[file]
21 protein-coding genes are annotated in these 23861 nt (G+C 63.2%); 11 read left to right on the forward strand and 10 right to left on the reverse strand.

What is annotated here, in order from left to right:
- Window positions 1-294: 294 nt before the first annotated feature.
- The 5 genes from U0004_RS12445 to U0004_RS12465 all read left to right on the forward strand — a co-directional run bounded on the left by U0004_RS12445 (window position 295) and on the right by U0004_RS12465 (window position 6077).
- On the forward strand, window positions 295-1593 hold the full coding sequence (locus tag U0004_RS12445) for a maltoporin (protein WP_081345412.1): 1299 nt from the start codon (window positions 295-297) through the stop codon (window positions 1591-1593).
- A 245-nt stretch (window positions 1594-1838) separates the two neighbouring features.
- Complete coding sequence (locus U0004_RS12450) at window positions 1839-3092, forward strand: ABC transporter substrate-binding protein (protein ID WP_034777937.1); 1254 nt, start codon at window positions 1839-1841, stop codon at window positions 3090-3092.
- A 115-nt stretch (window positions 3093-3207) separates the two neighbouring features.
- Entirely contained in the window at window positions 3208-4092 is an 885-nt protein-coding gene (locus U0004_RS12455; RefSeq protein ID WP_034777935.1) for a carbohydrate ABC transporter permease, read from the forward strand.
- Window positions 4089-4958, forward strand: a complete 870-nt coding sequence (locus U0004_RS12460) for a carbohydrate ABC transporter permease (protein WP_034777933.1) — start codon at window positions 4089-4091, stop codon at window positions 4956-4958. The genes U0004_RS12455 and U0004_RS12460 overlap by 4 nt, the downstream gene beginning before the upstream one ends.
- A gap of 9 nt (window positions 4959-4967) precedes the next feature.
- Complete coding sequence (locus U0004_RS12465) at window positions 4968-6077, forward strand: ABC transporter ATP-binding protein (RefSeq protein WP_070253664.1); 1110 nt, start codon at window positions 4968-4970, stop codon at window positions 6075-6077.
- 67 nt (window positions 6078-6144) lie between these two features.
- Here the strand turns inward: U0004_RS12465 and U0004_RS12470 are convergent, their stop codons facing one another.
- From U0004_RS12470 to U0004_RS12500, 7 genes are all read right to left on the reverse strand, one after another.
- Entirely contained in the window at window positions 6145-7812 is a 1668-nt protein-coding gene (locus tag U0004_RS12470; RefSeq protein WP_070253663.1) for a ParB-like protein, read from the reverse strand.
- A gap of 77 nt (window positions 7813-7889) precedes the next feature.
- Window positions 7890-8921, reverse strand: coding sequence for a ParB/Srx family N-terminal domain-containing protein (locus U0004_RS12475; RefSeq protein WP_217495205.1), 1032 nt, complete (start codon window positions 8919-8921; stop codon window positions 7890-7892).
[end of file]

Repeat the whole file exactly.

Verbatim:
21 protein-coding genes are annotated in these 23861 nt (G+C 63.2%); 11 read left to right on the forward strand and 10 right to left on the reverse strand.

What is annotated here, in order from left to right:
- Window positions 1-294: 294 nt before the first annotated feature.
- The 5 genes from U0004_RS12445 to U0004_RS12465 all read left to right on the forward strand — a co-directional run bounded on the left by U0004_RS12445 (window position 295) and on the right by U0004_RS12465 (window position 6077).
- On the forward strand, window positions 295-1593 hold the full coding sequence (locus tag U0004_RS12445) for a maltoporin (protein WP_081345412.1): 1299 nt from the start codon (window positions 295-297) through the stop codon (window positions 1591-1593).
- A 245-nt stretch (window positions 1594-1838) separates the two neighbouring features.
- Complete coding sequence (locus U0004_RS12450) at window positions 1839-3092, forward strand: ABC transporter substrate-binding protein (protein ID WP_034777937.1); 1254 nt, start codon at window positions 1839-1841, stop codon at window positions 3090-3092.
- A 115-nt stretch (window positions 3093-3207) separates the two neighbouring features.
- Entirely contained in the window at window positions 3208-4092 is an 885-nt protein-coding gene (locus U0004_RS12455; RefSeq protein ID WP_034777935.1) for a carbohydrate ABC transporter permease, read from the forward strand.
- Window positions 4089-4958, forward strand: a complete 870-nt coding sequence (locus U0004_RS12460) for a carbohydrate ABC transporter permease (protein WP_034777933.1) — start codon at window positions 4089-4091, stop codon at window positions 4956-4958. The genes U0004_RS12455 and U0004_RS12460 overlap by 4 nt, the downstream gene beginning before the upstream one ends.
- A gap of 9 nt (window positions 4959-4967) precedes the next feature.
- Complete coding sequence (locus U0004_RS12465) at window positions 4968-6077, forward strand: ABC transporter ATP-binding protein (RefSeq protein WP_070253664.1); 1110 nt, start codon at window positions 4968-4970, stop codon at window positions 6075-6077.
- 67 nt (window positions 6078-6144) lie between these two features.
- Here the strand turns inward: U0004_RS12465 and U0004_RS12470 are convergent, their stop codons facing one another.
- From U0004_RS12470 to U0004_RS12500, 7 genes are all read right to left on the reverse strand, one after another.
- Entirely contained in the window at window positions 6145-7812 is a 1668-nt protein-coding gene (locus tag U0004_RS12470; RefSeq protein WP_070253663.1) for a ParB-like protein, read from the reverse strand.
- A gap of 77 nt (window positions 7813-7889) precedes the next feature.
- Window positions 7890-8921, reverse strand: coding sequence for a ParB/Srx family N-terminal domain-containing protein (locus U0004_RS12475; RefSeq protein WP_217495205.1), 1032 nt, complete (start codon window positions 8919-8921; stop codon window positions 7890-7892).